There's a saying in politics: "Money talks." That was the gist of a note one of our reporters received last week from Wayne Pacelle, head of the Humane Society of the United States.
He was commenting that the Humane Farming Association doesn't have the weight of HSUS when it comes to making things happen in Congress.
He was certainly correct. When it comes to assaults on animal agriculture, HSUS is the 800-pound gorilla. With net assets of more than $180 million, HSUS can -- and has -- pushed through ballot measures in places like California dictating how farmers should treat poultry and livestock.
In the meantime, the Humane Farming Association reports net assets of "only" $11.2 million, according to its 2011 tax return.
"We think of HFA as an entirely ineffectual organization (no one at HSUS can name a single thing for animals that the group has done in two decades), but my main reason for writing is that the group has nothing going on in Congress and is therefore not a reliable or credible source," Pacelle wrote in the email.
Translation: The Humane Farming Association doesn't agree with HSUS, so its position isn't worthy of reporting.
Pacelle's comments were related to California Proposition 2, which HSUS and related individuals spent $4.1 million promoting on 2008. The initiative, which passed, requires California egg farms -- and any farms that sell their eggs in California -- to provide cages large enough for a hen to spread its wings.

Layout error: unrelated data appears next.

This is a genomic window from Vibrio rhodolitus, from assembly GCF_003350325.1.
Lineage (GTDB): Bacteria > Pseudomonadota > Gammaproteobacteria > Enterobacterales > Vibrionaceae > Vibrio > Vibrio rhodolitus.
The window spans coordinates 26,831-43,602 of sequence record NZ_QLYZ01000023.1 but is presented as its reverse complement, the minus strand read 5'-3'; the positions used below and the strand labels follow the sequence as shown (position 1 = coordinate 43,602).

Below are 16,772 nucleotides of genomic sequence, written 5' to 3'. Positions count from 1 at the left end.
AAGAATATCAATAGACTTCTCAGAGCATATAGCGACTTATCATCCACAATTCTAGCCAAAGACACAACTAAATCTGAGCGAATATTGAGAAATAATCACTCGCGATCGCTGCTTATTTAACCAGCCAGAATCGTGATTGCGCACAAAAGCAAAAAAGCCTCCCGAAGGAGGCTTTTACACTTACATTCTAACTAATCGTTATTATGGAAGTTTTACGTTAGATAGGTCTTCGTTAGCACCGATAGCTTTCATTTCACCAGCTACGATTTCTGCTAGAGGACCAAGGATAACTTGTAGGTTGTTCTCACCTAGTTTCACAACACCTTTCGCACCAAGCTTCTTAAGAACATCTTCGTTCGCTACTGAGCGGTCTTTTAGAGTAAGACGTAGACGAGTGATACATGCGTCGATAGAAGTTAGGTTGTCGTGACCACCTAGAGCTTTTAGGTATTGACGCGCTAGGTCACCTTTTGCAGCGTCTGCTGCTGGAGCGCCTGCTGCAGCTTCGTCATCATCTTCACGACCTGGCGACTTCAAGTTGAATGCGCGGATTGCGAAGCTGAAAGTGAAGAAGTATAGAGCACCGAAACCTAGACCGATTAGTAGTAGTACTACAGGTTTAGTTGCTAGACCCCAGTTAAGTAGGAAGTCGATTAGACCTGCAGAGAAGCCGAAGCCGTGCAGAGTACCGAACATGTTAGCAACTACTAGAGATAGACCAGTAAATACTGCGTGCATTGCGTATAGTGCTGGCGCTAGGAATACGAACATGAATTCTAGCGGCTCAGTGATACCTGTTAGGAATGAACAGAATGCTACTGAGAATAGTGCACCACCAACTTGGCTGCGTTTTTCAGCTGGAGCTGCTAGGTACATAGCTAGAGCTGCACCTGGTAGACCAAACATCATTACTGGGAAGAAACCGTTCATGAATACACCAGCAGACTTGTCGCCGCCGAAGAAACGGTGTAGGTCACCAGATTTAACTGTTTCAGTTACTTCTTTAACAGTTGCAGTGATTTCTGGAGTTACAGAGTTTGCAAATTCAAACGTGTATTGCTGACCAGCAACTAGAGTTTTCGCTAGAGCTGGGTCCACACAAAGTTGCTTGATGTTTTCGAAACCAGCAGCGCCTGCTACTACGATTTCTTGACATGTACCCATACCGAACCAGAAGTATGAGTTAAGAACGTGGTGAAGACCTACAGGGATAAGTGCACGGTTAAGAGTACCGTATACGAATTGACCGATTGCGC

The Humane Farming Association has criticized HSUS for not pushing for cage-free facilities for egg-laying chickens.
Therein lies the conflict between the two anti-animal agriculture organizations.
After its success in California and threatening to push through similar initiatives in Washington state and Oregon, HSUS worked out a deal with most of the egg farms in the nation, which are represented by the United Egg Producers, to seek the first-ever federal standards for chicken cages.
The folks at the Humane Farming Association see that as a sellout. Anything short of cage-free is no good, they say. They continue to follow an all-or-nothing strategy.
What they don't recognize is the genius of the HSUS strategy. It combines the power of getting all egg producers under a single federal law with the ability to return to Congress time and again to tighten the regulations -- and, potentially, broaden them to include other livestock.
While in the short term it appears the HSUS is selling out, in the long term, it appears HSUS is on track to reach its goal of hobbling, if not ending, animal agriculture.
That is where everyone in agriculture should be concerned.